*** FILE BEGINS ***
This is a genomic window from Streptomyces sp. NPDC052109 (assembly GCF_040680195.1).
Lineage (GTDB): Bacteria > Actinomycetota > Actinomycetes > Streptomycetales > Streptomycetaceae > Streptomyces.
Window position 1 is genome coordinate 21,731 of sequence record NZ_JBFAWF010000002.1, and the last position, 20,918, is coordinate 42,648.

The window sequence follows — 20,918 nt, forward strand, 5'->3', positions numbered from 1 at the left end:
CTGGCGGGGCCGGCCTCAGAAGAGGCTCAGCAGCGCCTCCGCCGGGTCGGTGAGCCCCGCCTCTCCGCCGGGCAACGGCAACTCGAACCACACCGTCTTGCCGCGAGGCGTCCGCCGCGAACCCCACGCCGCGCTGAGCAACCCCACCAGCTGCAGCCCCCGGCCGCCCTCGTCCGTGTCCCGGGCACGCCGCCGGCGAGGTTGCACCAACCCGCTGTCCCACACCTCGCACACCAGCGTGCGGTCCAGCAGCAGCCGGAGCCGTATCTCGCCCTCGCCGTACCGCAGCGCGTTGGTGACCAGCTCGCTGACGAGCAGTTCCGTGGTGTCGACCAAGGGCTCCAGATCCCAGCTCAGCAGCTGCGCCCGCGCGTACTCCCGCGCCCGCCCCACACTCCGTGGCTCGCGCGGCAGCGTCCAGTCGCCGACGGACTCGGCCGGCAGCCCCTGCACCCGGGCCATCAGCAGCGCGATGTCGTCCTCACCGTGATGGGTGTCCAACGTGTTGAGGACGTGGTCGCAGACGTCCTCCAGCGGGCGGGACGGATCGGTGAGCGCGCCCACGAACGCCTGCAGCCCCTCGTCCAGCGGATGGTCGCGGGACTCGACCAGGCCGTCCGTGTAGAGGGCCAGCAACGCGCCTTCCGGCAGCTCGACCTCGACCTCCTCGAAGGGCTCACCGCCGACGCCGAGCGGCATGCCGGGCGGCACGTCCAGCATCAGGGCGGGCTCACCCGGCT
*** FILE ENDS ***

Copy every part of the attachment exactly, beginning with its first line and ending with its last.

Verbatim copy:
This is a genomic window from Streptomyces sp. NPDC052109 (assembly GCF_040680195.1).
Lineage (GTDB): Bacteria > Actinomycetota > Actinomycetes > Streptomycetales > Streptomycetaceae > Streptomyces.
Window position 1 is genome coordinate 21,731 of sequence record NZ_JBFAWF010000002.1, and the last position, 20,918, is coordinate 42,648.

The window sequence follows — 20,918 nt, forward strand, 5'->3', positions numbered from 1 at the left end:
CTGGCGGGGCCGGCCTCAGAAGAGGCTCAGCAGCGCCTCCGCCGGGTCGGTGAGCCCCGCCTCTCCGCCGGGCAACGGCAACTCGAACCACACCGTCTTGCCGCGAGGCGTCCGCCGCGAACCCCACGCCGCGCTGAGCAACCCCACCAGCTGCAGCCCCCGGCCGCCCTCGTCCGTGTCCCGGGCACGCCGCCGGCGAGGTTGCACCAACCCGCTGTCCCACACCTCGCACACCAGCGTGCGGTCCAGCAGCAGCCGGAGCCGTATCTCGCCCTCGCCGTACCGCAGCGCGTTGGTGACCAGCTCGCTGACGAGCAGTTCCGTGGTGTCGACCAAGGGCTCCAGATCCCAGCTCAGCAGCTGCGCCCGCGCGTACTCCCGCGCCCGCCCCACACTCCGTGGCTCGCGCGGCAGCGTCCAGTCGCCGACGGACTCGGCCGGCAGCCCCTGCACCCGGGCCATCAGCAGCGCGATGTCGTCCTCACCGTGATGGGTGTCCAACGTGTTGAGGACGTGGTCGCAGACGTCCTCCAGCGGGCGGGACGGATCGGTGAGCGCGCCCACGAACGCCTGCAGCCCCTCGTCCAGCGGATGGTCGCGGGACTCGACCAGGCCGTCCGTGTAGAGGGCCAGCAACGCGCCTTCCGGCAGCTCGACCTCGACCTCCTCGAAGGGCTCACCGCCGACGCCGAGCGGCATGCCGGGCGGCACGTCCAGCATCAGGGCGGGCTCACCCGGCT